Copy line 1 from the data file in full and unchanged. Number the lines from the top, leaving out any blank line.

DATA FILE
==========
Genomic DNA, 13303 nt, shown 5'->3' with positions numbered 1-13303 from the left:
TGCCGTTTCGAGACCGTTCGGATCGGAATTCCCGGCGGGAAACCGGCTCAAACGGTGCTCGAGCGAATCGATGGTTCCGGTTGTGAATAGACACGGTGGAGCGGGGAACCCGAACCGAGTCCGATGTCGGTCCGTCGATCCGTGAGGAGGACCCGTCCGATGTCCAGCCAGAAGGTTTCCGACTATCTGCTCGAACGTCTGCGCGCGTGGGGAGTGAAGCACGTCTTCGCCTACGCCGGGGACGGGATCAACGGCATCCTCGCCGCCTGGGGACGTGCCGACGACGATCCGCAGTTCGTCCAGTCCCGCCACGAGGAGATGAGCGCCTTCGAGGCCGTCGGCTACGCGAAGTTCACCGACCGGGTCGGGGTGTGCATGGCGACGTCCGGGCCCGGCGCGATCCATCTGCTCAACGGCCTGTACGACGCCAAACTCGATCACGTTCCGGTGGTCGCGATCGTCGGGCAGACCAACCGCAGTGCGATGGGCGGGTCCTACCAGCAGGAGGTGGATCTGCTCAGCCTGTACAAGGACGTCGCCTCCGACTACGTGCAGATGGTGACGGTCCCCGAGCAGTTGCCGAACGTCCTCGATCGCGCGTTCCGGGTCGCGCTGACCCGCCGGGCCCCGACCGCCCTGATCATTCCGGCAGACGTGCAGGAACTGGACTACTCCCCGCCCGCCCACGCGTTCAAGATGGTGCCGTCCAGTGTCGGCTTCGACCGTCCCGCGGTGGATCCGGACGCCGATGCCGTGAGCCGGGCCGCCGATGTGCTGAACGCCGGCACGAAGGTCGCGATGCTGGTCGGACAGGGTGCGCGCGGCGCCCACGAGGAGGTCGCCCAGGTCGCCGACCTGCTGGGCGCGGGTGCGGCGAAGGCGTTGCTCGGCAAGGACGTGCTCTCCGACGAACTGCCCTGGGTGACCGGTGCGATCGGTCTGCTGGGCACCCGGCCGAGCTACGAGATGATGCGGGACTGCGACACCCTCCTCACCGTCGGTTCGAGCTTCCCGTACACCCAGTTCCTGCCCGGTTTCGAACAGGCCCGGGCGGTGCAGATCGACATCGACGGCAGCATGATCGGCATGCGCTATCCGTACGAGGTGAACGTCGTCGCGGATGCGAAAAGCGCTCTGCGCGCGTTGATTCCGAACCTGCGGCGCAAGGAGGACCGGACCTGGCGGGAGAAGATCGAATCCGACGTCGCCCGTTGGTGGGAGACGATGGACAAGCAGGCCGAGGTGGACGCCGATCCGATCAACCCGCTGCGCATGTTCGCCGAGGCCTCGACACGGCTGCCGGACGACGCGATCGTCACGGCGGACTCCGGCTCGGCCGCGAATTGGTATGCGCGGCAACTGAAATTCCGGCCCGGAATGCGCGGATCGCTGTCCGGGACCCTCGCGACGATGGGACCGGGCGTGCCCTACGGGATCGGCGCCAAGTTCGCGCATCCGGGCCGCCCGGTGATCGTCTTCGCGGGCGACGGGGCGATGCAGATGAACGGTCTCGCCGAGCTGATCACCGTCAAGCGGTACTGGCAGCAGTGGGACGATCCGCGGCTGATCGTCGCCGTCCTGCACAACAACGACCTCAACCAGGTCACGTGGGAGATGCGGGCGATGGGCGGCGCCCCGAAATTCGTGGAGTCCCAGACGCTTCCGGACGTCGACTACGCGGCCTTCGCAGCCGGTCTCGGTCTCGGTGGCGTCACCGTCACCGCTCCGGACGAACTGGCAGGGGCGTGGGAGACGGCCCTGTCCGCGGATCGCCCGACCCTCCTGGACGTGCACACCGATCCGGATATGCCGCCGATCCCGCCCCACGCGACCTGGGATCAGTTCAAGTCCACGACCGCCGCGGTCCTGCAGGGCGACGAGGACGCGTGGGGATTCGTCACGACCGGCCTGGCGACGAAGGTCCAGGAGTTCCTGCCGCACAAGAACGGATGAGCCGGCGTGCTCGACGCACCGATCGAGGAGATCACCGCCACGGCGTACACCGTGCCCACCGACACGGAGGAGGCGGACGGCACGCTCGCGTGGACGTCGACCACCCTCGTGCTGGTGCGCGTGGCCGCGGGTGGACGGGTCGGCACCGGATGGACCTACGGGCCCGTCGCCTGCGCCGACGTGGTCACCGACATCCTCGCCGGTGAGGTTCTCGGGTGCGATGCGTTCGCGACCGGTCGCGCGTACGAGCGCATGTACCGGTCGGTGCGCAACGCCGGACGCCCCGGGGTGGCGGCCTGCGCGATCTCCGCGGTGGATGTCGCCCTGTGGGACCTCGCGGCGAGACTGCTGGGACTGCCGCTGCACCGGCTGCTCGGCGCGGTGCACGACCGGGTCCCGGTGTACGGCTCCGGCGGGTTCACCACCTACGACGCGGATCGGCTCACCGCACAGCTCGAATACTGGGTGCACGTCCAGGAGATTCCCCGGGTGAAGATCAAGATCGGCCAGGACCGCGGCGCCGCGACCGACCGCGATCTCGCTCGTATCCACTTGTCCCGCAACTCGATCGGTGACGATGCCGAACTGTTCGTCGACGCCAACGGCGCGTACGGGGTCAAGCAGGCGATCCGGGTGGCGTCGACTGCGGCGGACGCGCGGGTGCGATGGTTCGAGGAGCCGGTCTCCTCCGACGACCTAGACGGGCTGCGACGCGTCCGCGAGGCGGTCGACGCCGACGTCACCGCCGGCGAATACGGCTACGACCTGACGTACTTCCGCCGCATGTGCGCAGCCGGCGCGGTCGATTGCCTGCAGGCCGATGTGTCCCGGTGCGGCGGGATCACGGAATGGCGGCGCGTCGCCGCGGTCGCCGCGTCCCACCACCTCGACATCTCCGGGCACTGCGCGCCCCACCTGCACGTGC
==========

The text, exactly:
Genomic DNA, 13303 nt, shown 5'->3' with positions numbered 1-13303 from the left: